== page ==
Portland, Oregon – the first city to truly tackle CEO pay

Portland, Oregon – the first city to do something about CEO pay


Portland, Oregon

I have watched this story since last October and was pleased to see that by December Portland, Oregon decided to even the playing field in terms of employee vs CEO pay.

Portland took a very bold step forward and while some worry that businesses will be less likely to relocate or stay in Portland, at some point perhaps other states will start to look at doing the same thing.

It seems that Portland is really tired like the rest of us, of seeing these insane CEO salaries when the average employee doesn’t even see a cost of living adjustment each year, much less a bonus.


On average a CEO’s pay happens to be right around roughly 248 times more than his or her employee.

CEO’s also tend to give themselves really, really big bonuses on top of those huge salaries most of the time.

This is a subject by the way that both Donald Trump and Hillary Clinton did agree on during the campaign.

During her campaign Hillary said;

“Middle class paychecks haven’t increased even though corporate profits and CEO pay keeps rising.”

Donald Trump expressed pretty much the same;

“And you see these guys making these enormous amounts of money. It’s a total and complete joke.”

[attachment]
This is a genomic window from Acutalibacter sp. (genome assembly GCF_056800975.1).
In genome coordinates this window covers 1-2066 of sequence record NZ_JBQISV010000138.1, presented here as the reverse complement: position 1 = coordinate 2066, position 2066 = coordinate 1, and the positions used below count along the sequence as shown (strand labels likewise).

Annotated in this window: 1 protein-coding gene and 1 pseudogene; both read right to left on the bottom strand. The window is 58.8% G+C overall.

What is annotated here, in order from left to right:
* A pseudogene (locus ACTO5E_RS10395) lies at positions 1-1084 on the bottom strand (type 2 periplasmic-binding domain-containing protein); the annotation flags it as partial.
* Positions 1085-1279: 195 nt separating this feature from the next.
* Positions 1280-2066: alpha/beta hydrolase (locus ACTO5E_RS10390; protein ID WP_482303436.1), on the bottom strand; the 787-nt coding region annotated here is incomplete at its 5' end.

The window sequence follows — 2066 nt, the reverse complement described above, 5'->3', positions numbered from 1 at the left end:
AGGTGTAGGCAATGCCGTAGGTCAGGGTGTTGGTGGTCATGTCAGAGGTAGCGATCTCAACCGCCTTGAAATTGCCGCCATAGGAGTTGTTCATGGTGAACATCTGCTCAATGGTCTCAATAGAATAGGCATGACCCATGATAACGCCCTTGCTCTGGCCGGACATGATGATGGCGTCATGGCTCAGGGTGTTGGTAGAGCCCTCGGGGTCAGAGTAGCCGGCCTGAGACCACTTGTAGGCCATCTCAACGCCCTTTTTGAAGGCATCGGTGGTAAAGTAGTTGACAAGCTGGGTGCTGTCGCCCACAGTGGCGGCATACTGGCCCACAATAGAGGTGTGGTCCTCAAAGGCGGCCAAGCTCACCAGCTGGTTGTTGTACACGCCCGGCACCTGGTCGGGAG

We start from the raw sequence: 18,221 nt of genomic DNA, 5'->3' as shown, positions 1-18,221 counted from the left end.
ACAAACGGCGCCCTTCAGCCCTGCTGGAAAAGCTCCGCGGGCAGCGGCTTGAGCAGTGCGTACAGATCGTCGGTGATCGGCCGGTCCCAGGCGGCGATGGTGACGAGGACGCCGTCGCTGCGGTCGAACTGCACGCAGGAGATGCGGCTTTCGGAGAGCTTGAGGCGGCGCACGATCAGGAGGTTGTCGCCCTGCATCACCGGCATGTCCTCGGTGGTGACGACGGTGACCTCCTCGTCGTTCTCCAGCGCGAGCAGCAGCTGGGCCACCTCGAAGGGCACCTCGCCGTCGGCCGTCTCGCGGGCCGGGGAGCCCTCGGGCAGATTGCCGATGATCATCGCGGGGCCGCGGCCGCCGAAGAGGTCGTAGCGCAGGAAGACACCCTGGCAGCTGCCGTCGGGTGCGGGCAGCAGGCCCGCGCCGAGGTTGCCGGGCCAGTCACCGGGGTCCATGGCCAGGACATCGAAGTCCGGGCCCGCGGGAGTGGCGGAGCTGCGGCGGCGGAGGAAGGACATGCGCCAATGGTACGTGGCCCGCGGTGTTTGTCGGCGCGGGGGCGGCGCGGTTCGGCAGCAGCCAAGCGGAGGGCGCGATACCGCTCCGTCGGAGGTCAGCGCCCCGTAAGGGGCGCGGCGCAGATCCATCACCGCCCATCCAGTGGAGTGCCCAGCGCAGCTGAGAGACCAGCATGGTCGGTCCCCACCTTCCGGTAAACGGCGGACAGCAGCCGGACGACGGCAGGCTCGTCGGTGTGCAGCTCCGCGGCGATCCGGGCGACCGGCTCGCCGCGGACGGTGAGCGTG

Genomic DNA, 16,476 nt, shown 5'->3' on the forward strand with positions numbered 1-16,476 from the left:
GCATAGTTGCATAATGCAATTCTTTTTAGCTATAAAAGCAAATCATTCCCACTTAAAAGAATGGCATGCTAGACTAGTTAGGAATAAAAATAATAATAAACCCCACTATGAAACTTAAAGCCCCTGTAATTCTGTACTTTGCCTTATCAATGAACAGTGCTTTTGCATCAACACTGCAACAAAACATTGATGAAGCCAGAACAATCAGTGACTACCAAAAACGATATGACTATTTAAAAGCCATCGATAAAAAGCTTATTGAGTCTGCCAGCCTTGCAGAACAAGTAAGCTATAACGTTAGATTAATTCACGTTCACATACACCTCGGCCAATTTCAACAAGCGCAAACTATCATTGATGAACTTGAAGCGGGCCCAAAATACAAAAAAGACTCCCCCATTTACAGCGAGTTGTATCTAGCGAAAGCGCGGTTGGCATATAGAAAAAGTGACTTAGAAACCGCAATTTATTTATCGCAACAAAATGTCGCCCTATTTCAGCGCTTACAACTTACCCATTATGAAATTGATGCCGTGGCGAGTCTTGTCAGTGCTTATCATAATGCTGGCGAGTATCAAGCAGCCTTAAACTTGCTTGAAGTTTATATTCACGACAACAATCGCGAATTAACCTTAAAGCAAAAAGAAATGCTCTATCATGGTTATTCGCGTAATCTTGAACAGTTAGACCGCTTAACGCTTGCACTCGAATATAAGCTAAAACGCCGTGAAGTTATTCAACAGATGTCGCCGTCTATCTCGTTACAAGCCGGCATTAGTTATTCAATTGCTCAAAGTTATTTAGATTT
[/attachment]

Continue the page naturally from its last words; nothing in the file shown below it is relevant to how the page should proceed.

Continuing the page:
So Portland City Council decided that they needed to do something in an effort to help the average worker.

Increase taxes on businesses with those monstrous gaps; 10 percent on companies whose CEO’s make 100 times the average worker, and 25 percent on CEO’s who make 250 times that.

The new law takes effect this month.


“It’s socially destabilizing, it’s economically destabilizing, it’s politically destabilizing. It is true that in the 50s and 60s, we had an economy that worked for everybody, and that made people feel better about society, it made people feel better about government, and we’ve lost that.”  – Portland City Commissioner Steve Novick, an attorney and former U.S. Senate candidate

Steve is also the man behind the push to level that playing field just a little.

Early on in the draft of the ordinance it cited research from Thomas Piketty, who happens to be a really smart guy.

He has studied the issue of rising income inequality and it’s effects on society.

In his 2014 book, Capital in the Twenty-First Century,  he argued that rising executive pay is a pretty big contributor to a now widening and destabilizing riff that exits between the rich and the rest of us.

Research also shows overwhelmingly that huge salaries to CEO’s does inhibit productivity and morale in companies that are paying record amounts to CEO’s and 74% of american’s believe CEO’s are overpaid according to a survey conducted last year.

Clearly the fight against income inequality is expanding beyond the calls for higher minimum wages and paid sick leave and now, some are paying special attention to executives’ ballooning incomes.


Sadly this is just one small step, nationwide we’ll still be seeing that huge pay gap for the time being.

Unfortunately in today’s world we face the me, me, me society and many businesses have gotten very used to large officer salaries while treating hard working employees as disposable things.

Cristal M Clark

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